As I write this post, my heart goes out to the victims and families of today’s school attack in Peshawar, Pakistan.

It has been two years since the tragedy at Sandy Hook Elementary School in Newtown, Connecticut.  Security has become a priority for many school districts, and I do believe that schools are more secure now.  Added security won’t be able to prevent every school-related incident, especially when so many of the “intruders” have actually been members of the school community – often students, who were able to freely gain access to the schools.  With most schools now adopting policies of locked exterior doors, it is important to ensure a means of securing the classrooms and other interior spaces.

But how?  In the absence of a national standard or even an official list of recommended best practices, many school districts are making decisions on their own.  They may not know about the codes designed to protect life safety, or they may believe that in an active shooter situation, anything goes.  Popular training programs advise staff and students to barricade doors with furniture to prevent access to the classroom.  It’s a short hop to using retrofit security devices instead of furniture, even if those devices are not code-compliant.

A few weeks ago I read about a group in Ohio that raised $30,000 to invest in school security.  If any of you have ever tried to raise that kind of money through the PTO or other organizations, it isn’t easy.  This group sold candy bars, t-shirts, and bracelets.  They convinced parents and grandparents to sponsor a door for $100.  They solicited local businesses to get involved.  How can you say no when asked for a donation to help provide security for a community’s kids while they’re at school?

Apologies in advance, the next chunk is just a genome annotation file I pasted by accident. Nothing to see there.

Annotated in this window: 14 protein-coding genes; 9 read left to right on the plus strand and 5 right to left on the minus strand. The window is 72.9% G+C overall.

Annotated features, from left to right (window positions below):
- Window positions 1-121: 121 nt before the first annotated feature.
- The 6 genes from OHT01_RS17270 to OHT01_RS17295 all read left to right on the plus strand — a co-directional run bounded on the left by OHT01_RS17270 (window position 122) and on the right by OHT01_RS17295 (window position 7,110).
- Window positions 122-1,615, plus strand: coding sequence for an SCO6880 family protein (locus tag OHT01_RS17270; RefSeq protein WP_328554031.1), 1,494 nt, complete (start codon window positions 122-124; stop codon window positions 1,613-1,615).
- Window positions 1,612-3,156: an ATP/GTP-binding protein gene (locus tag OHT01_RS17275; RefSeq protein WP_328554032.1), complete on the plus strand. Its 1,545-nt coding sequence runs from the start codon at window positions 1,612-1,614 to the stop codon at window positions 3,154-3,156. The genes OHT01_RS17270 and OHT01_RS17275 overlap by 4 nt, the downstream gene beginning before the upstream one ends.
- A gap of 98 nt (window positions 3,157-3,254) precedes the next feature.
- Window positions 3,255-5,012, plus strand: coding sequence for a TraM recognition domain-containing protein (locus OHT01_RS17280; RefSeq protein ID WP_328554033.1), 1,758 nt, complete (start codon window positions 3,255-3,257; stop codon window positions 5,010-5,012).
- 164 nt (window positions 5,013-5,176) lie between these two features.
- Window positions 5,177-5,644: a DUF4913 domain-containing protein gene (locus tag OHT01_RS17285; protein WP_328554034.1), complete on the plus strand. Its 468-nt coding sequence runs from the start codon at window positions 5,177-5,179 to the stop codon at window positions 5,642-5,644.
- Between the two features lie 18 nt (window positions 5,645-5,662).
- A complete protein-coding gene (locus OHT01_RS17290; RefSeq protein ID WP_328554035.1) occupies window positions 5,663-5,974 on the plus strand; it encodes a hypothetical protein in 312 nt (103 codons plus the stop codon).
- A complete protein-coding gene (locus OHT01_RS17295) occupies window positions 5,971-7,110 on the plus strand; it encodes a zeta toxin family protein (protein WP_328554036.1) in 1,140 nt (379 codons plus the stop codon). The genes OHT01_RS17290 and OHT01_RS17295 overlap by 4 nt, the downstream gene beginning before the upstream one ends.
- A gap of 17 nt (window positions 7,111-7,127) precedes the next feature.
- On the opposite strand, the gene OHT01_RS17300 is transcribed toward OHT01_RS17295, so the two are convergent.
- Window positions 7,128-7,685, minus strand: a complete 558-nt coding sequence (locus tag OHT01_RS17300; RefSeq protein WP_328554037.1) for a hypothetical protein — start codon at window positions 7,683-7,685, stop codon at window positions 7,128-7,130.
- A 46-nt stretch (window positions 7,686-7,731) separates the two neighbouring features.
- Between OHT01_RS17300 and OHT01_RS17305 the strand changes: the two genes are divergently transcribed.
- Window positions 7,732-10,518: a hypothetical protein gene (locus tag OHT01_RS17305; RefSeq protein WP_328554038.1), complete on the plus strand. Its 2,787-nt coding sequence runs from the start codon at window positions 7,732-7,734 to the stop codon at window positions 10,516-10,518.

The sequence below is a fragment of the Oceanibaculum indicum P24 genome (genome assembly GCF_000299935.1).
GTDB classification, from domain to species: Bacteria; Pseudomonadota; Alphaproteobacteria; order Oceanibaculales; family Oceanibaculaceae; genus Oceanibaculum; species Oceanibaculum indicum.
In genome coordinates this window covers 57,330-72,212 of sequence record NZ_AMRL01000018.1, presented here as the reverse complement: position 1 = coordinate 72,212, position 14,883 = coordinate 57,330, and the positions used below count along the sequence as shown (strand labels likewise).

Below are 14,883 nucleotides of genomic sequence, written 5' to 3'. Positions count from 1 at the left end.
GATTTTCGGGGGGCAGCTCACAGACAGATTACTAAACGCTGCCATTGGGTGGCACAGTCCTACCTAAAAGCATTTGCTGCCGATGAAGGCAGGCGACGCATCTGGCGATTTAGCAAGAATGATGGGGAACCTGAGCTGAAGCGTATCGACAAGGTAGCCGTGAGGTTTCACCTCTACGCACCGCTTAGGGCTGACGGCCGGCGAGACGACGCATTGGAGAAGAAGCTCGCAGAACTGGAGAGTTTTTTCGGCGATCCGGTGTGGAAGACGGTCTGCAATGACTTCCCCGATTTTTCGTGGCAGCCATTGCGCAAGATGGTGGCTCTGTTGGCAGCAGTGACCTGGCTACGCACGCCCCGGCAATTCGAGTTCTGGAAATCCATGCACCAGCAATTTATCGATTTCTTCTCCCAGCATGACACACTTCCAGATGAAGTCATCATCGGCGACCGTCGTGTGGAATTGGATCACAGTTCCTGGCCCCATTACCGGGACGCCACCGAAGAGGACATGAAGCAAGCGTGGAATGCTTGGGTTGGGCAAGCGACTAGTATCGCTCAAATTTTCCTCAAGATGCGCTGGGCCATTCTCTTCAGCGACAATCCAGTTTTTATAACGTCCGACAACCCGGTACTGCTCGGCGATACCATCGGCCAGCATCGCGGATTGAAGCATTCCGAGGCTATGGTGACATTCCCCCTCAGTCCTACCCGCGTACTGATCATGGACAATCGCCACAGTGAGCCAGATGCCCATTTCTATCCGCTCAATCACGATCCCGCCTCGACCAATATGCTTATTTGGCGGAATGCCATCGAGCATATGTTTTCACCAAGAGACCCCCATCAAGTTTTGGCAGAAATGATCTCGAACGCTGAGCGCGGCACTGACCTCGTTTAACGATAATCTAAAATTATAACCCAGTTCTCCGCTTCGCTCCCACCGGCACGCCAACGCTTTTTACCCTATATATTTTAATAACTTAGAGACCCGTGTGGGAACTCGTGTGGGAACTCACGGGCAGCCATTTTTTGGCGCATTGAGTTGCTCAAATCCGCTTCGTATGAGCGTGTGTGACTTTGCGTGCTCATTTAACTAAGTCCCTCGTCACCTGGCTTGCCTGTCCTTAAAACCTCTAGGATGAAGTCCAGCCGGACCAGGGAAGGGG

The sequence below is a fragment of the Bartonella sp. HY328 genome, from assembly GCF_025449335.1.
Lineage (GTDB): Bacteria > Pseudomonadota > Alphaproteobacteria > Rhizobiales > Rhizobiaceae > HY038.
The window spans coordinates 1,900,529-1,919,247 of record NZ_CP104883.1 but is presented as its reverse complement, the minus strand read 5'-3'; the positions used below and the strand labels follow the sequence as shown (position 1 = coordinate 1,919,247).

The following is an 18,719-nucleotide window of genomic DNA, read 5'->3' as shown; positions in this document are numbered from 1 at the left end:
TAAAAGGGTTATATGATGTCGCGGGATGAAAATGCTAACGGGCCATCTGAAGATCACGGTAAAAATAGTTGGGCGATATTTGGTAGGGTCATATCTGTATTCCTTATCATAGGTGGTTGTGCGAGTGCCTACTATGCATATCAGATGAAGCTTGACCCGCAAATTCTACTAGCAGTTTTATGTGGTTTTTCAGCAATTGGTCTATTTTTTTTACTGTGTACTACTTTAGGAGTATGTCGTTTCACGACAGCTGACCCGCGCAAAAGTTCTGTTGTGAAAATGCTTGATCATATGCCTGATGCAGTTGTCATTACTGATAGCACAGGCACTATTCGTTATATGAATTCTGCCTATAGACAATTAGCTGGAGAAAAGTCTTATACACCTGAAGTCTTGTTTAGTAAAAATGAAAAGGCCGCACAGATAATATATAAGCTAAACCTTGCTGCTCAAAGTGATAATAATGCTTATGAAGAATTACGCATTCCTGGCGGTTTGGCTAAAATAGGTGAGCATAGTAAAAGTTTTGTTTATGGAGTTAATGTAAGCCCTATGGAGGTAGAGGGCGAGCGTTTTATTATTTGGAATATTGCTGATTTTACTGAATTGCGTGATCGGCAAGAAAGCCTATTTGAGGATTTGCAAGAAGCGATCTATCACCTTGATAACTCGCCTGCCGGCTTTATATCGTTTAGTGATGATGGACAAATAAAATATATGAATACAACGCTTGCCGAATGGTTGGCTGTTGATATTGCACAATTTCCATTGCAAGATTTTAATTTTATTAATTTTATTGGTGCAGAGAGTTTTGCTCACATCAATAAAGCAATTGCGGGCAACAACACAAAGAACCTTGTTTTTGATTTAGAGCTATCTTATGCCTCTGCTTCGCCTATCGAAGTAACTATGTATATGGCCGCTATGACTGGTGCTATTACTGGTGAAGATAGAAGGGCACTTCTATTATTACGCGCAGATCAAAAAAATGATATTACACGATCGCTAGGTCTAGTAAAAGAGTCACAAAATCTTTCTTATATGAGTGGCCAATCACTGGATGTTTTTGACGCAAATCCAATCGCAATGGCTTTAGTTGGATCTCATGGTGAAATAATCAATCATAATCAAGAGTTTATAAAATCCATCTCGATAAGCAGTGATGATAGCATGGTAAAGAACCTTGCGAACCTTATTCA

In a matter of months, this dedicated group of community members had raised enough money to equip all 307 classrooms in their district with a security device.  A device which does not comply with requirements for egress – it requires more than one operation to release, it is not mounted between 34 inches and 48 inches above the floor, it requires tight grasping, pinching, and twisting of the wrist to operate, and it may require special knowledge and/or effort (depending on who you ask).

But replacing every lock in the district was not feasible for this group, and they are excited about their solution.  For a code official I think it would be incredibly difficult to go into this situation and enforce the code requirements – saying “no” to the barricade devices.  In this case it seems that the code official has allowed the non-compliant devices to be used.

UPDATE:  A lot has happened since I wrote this post.  In January, the school district in Ohio was told that they could not use the barricade devices without a variance.  In February, the state board denied the variance request.  In March, bills were filed in the Ohio House and Senate that would prohibit the fire code from prohibiting the devices.  An article that I wrote for Doors & Hardware pulls together a lot of information about barricade devices, and I have collected resources on my Schools page (there’s a tab above).  There will be an initial hearing about the Ohio situation on April 17th, with another hearing in June and a decision expected in July.

Beyond the code issues, my other two concerns with this type of product are: